I'm not ashamed to admit, I love the Fat Boys.  In the movie Krush Groove they completely stole the show and I've been a fan ever since.  As far as gimmicky rap groups are concerned, these guys were the undisputed kings.  Also they were talented enough to transcend the gimmick in that not all of their raps were about being fat (Heavy D should have taken notes).  Crushin' is their fourth and best selling release.  It delivers exactly what you would expect from a Fat Boys record, which is bumping drum machines with energetic and irreverently shouted end rhyming.  Crushin' is fairly consistent, but loses a little steam toward the end.  "Fat Boys Dance" is a forgettable track and "Hell, No!" just sounds like "(You Gotta) Fight For Your Right (To Party)" but not nearly as good.  A song worthy of note is the safe sex PSA "Protect Yourself", which is one of the few songs of the day that actually talked about AIDS.  This was during a time when most people (including President Reagan) would rather have AIDS kept under the radar even though by the late 80's it had killed over 20,000 Americans.  So props to the Fat Boys for speaking up.  Favorite tracks are "Boys Will Be Boys", "Making Noise" and the eternal guilty pleasure, "Wipeout".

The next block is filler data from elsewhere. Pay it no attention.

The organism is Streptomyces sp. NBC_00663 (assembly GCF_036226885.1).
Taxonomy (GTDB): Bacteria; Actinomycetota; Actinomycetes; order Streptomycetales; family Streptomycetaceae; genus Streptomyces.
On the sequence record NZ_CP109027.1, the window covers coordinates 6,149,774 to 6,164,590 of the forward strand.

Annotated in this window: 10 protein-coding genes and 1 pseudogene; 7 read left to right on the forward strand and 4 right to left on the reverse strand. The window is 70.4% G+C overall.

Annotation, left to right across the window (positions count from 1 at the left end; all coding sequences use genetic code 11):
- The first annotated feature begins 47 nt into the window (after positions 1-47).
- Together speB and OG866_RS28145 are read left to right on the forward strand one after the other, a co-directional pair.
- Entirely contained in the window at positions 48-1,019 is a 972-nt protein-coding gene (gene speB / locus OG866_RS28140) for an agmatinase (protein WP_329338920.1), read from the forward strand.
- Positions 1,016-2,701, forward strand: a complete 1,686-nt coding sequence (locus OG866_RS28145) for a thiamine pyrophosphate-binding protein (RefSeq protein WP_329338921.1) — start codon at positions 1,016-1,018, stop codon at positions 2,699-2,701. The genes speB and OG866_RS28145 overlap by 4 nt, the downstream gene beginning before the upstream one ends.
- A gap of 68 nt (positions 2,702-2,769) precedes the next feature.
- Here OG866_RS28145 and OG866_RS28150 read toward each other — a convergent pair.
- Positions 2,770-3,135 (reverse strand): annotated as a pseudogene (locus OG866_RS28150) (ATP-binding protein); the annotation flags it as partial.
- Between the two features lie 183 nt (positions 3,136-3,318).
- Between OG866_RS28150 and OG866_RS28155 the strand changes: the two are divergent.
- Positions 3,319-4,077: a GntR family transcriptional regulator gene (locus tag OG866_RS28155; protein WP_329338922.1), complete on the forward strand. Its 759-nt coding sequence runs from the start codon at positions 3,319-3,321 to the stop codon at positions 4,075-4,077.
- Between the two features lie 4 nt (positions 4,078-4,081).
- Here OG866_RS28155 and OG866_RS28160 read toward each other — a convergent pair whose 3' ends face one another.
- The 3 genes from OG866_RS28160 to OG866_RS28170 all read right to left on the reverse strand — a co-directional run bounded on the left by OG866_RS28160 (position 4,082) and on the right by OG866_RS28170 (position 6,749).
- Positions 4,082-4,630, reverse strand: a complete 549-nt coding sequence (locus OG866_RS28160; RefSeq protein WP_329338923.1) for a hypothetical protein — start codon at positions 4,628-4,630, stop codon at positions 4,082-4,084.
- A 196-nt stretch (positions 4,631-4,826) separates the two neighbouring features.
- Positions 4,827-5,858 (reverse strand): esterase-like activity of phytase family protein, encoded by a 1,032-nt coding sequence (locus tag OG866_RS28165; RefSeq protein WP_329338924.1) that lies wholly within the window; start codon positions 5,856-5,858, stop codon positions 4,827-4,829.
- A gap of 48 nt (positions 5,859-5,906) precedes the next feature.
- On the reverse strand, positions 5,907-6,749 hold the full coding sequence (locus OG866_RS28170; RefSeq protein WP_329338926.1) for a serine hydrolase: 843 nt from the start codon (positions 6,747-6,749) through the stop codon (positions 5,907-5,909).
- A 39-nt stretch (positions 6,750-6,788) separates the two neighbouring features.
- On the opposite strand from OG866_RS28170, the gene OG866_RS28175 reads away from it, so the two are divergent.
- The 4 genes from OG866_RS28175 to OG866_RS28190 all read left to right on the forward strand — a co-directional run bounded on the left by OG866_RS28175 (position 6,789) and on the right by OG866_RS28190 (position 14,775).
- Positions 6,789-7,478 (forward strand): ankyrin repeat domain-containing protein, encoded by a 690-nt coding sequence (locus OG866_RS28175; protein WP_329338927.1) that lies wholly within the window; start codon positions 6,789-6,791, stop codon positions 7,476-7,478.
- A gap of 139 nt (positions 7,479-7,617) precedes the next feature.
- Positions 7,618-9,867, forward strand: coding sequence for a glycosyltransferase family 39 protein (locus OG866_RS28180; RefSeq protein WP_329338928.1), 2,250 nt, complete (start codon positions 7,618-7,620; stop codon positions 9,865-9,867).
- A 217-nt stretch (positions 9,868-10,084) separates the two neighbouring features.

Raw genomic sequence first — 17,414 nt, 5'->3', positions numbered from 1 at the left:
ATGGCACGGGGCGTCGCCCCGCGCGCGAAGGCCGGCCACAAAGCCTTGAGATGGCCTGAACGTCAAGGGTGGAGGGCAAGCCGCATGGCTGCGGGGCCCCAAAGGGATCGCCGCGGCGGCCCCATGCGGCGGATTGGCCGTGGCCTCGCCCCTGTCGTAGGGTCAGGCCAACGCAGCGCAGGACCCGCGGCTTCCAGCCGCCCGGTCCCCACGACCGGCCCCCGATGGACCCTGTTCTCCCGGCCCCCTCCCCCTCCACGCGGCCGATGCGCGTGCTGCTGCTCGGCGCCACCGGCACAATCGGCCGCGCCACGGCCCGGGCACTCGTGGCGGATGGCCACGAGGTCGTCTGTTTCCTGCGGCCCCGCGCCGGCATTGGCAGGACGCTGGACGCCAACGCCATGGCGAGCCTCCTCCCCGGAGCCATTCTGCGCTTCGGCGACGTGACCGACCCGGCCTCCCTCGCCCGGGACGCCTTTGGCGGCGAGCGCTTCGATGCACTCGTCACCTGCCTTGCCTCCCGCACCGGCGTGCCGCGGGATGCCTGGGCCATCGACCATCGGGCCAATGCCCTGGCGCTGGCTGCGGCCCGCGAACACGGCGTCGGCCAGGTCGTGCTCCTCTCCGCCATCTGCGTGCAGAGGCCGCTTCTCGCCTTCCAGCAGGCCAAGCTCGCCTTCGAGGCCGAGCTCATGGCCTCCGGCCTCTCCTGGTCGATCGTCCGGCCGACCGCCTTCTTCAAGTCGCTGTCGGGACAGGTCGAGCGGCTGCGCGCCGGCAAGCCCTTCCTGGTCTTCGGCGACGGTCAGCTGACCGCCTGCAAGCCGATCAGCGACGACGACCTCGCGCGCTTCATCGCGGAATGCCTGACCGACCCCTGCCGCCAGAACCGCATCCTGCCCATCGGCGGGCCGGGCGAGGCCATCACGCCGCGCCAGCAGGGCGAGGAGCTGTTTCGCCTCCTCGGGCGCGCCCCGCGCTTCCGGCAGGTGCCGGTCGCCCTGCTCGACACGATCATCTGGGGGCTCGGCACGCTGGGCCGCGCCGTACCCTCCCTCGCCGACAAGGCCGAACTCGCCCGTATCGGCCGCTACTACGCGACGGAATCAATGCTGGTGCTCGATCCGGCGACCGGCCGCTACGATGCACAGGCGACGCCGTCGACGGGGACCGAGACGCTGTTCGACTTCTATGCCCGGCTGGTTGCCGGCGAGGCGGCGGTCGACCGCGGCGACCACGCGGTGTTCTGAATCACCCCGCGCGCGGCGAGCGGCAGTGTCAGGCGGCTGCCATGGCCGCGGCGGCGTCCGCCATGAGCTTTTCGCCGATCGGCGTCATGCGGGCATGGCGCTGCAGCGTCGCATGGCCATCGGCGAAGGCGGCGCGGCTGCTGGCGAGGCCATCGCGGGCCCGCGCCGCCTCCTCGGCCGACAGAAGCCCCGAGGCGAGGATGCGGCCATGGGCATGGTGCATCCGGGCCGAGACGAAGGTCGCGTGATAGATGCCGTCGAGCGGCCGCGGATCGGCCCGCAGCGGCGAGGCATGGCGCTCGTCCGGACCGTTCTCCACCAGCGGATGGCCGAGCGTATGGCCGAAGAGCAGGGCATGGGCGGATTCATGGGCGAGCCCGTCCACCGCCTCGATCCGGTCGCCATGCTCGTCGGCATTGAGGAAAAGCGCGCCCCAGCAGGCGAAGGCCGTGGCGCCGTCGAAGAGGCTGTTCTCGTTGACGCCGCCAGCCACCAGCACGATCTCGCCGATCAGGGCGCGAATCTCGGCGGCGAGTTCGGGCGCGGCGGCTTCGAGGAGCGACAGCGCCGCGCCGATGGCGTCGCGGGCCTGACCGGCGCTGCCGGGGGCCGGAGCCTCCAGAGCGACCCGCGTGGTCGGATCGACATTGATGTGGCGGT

9) MC Shan, Down By The Law